Glutathione is an important antioxidant found in the plasma and throughout the cells of the body, which plays a central role in maintaining health. Drinking cow’s milk helps to enhance cellular glutathione levels. However, a new clinical trial has shown that a novel type of milk, free from A1 β-casein, can produce a greater increase in glutathione and may therefore be a healthier option1.
Either or both types of β-casein may be found in cows’ milk, depending on the genetic make-up of the cow. However standard milk from modern European herds (Bos Taurus) contain both A1 and A2 types of β-casein. For example, a holstein friesian cow produces A1:A2 in its milk in an approximately 60:40 ratio. But milk is also now being supplied from herds that only produce milk containing A2 type β-casein by selectively breeding these cows to only produce this type of β-casein. Interestingly, other mammalian species (e.g. goat, sheep, human) and many other cattle breeds of native Asian or African origin (Bos Indicus) do not produce A1 β-casein in their milk.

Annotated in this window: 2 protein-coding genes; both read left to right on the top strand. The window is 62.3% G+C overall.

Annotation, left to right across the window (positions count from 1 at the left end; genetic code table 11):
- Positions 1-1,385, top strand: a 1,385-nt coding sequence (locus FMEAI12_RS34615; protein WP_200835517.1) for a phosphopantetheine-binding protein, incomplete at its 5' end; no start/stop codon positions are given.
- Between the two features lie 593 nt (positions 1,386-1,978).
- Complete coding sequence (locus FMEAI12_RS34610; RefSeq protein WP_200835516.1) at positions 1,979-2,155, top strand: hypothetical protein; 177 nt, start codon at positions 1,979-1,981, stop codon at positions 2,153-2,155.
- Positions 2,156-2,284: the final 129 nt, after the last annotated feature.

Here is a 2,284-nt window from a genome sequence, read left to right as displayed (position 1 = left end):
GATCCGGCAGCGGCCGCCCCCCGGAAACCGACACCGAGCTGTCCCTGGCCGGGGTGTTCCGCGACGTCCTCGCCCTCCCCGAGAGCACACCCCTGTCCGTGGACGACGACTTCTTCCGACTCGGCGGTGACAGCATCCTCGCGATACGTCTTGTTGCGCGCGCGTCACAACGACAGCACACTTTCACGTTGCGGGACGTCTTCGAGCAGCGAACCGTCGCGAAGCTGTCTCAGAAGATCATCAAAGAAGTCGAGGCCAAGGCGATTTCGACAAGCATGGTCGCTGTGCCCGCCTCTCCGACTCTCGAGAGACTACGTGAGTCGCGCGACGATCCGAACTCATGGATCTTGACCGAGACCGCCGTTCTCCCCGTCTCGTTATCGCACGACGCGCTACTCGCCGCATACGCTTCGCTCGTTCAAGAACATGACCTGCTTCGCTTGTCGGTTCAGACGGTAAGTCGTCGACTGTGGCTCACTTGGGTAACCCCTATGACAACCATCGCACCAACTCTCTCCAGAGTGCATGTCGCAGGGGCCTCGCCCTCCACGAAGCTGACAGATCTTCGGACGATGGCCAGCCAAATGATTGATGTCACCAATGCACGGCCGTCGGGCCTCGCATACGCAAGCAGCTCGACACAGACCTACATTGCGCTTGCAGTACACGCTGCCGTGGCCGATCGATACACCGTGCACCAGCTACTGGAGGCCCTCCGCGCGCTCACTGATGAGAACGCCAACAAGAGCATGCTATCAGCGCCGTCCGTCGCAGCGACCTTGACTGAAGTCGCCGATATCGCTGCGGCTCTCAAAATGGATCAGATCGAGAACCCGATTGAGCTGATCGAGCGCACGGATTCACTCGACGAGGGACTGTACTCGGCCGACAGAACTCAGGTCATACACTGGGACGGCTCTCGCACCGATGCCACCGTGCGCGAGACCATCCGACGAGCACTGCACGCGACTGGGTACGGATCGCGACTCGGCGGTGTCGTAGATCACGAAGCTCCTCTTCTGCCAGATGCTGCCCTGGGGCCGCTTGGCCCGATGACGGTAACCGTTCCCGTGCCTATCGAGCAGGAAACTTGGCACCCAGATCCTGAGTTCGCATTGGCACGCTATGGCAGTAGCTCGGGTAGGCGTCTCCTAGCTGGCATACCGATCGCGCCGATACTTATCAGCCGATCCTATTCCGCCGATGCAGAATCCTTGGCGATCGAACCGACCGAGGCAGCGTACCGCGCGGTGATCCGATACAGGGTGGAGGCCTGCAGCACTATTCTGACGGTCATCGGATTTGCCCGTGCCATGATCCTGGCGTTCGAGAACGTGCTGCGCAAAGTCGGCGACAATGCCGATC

A new double-blind, randomised, controlled 2×2 crossover study1 has examined the effects of these different types of milk. The study measured glutathione concentrations in healthy participants after they consumed either regular cows’ milk containing both A1 and A2 β-casein or cows’ milk with A2 type β-casein alone.
The study demonstrated that consumption of milk containing only A2 β-casein was associated with a significantly greater increase in plasma glutathione concentrations. Levels of glutathione were two-fold higher compared with the consumption of milk containing both β-casein types. The study also noted that there was no increase in plasma BCM-7 concentrations in the a2 Milk™ group compared with the washout diet in the study participants. Thus, milk containing only A2 β-casein and not A1 β-casein has a greater potential to promote the production of the antioxidant glutathione in humans than conventional milk.
Deth R, Clarke A, Ni J, Trivedi M. Clinical evaluation of glutathione concentrations after consumption of milk containing different subtypes of β-casein: results from a randomized, cross-over clinical trial. Nutrition Journal. 2016; 15:82 https://www.ncbi.nlm.nih.gov/pmc/articles/PMC5041571/